Fundraiser for women and children fleeing abuse smashes records in Penticton

'Time to give people hope'

"This year, with COVID, with what I knew about what's happening in relationships that are poisoned by abuse and violence, I just felt it was a good time to give people hope."

Longtime South Okanagan Women in Need Society volunteer Diane Fru didn't know what the public response would be to the charity's annual "Walk to End Abuse" in the midst of a pandemic, but she knew she had to try and raise as much money as possible.

As it turned out, the community was eager to help.

The walk, which was virtual this year, has already shattered records, raising over $55,000 to date. The donation period is being kept open through the rest of the week, due to an especially high need for SOWINS' services during the pandemic.

Fru was the top individual fundraiser this year, raising over $2,300. She has a personal connection to the services for women and children leaving abusive relationships that SOWINS offers.

"I spent 13 years of my life in relationships, dating back to when I was 22, that were physically and emotionally abusive," Fru said.

Now 75, Fru recalls how 50 years ago, SOWINS did not exist, nor anything like it, to help a single mother get away from violence.

Fru escaped and eventually found a happy, healthy marriage. After her children were grown and she was heading towards retirement, Fru started looking for ways to give back to the community through volunteering, and found SOWINS in 2015 after both a close friend and her son suggested it.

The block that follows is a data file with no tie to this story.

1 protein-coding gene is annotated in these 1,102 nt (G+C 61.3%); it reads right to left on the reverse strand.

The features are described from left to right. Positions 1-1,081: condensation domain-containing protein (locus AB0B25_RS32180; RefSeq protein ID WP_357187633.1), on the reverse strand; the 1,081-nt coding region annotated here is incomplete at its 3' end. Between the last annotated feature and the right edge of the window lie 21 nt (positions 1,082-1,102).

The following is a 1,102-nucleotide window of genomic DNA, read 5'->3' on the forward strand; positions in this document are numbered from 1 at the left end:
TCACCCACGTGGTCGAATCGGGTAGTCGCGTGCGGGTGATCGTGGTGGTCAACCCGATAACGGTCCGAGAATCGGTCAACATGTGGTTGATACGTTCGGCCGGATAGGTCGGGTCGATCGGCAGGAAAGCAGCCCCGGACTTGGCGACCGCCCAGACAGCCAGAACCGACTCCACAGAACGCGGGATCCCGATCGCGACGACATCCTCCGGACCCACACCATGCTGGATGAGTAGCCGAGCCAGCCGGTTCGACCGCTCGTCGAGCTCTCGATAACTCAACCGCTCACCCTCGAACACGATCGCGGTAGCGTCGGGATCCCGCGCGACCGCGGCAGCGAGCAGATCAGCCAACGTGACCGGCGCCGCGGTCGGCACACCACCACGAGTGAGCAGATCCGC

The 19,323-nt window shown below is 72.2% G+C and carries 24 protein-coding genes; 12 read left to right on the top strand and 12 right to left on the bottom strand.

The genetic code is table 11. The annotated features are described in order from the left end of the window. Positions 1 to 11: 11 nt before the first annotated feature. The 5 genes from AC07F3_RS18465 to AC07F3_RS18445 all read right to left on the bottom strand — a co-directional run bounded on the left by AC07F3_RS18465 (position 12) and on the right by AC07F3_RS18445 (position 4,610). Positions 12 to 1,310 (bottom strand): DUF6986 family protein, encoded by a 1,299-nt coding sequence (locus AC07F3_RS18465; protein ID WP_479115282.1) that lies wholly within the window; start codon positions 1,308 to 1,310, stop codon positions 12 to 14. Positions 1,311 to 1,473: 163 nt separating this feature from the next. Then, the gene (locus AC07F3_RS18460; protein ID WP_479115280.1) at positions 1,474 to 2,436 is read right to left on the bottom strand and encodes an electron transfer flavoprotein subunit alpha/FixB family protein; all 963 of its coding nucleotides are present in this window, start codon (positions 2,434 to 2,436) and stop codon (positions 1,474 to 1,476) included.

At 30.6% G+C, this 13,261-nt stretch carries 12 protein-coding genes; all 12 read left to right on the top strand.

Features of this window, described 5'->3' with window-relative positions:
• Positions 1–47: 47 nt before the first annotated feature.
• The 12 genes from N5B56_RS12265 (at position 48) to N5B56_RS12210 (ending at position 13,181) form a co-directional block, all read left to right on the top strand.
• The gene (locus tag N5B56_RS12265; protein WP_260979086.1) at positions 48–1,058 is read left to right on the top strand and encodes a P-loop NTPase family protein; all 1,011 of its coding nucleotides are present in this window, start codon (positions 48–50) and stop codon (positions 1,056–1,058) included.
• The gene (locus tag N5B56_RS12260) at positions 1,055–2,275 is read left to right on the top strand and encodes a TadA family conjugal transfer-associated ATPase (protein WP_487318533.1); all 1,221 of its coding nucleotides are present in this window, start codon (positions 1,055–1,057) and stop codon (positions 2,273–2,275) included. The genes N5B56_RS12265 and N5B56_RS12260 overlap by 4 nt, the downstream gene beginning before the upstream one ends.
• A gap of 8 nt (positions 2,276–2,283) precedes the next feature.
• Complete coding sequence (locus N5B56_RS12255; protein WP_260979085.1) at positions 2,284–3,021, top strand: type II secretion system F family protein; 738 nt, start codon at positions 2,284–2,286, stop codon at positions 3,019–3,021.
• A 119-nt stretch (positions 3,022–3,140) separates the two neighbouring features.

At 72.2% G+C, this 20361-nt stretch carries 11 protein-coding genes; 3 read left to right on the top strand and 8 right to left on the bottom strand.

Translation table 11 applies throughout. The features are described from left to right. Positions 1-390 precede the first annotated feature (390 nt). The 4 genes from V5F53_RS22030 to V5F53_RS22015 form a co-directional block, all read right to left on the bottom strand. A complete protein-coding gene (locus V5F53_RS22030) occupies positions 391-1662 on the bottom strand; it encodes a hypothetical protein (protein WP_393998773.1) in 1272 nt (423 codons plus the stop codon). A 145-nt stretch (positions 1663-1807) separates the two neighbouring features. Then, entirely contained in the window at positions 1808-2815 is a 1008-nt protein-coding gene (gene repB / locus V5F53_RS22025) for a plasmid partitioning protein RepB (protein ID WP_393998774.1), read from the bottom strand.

Since then, she has been an avid volunteer, starting out knitting eight-inch wool squares to add to afghans that would be handed out to women who came in to SOWINS, and now helping as a fundraising committee member.

The "Walk to End Abuse" is an especially important success story to Fru. It started as "Walk in Her Shoes" in 2013, raising only around $2,000, then was re-branded in 2018 so that participants and donors would understand better what was being supported.

Historically, the event has been launched through a fundraising event at a local restaurant. Due to COVID-19 restrictions, that was impossible this year, and yet the funds have poured in and surpassed past years nonetheless.

"I think people are recognizing that this is a bad year for abuse. You know, normally people would be off working or working out of the home or whatever, but this is quite different. People are not working or they're working from home or whatever, which means that you don't get a reprieve, when you're in that kind of relationship," Fru said.

"It spreads nothing but hope for someone like that, to see that the community is so interested in having them succeed. I think that's a very powerful message."

Funds raised from the Walk to End Abuse will go towards SOWINS' ongoing work helping women and children rebuild their lives after escaping abuse. Find their fundraising page here, still open to contributions.

Fru has a message of hope for anyone going through domestic abuse.

"You're not alone. And I can tell you, if I can get through, and still maintain my sanity and my dignity and my respect to myself, and have someone like the husband that I have now that supports me in that way, you can," Fru said.

"Don't give up hope. You're not alone."

Reach SOWINS and find out about their services here.

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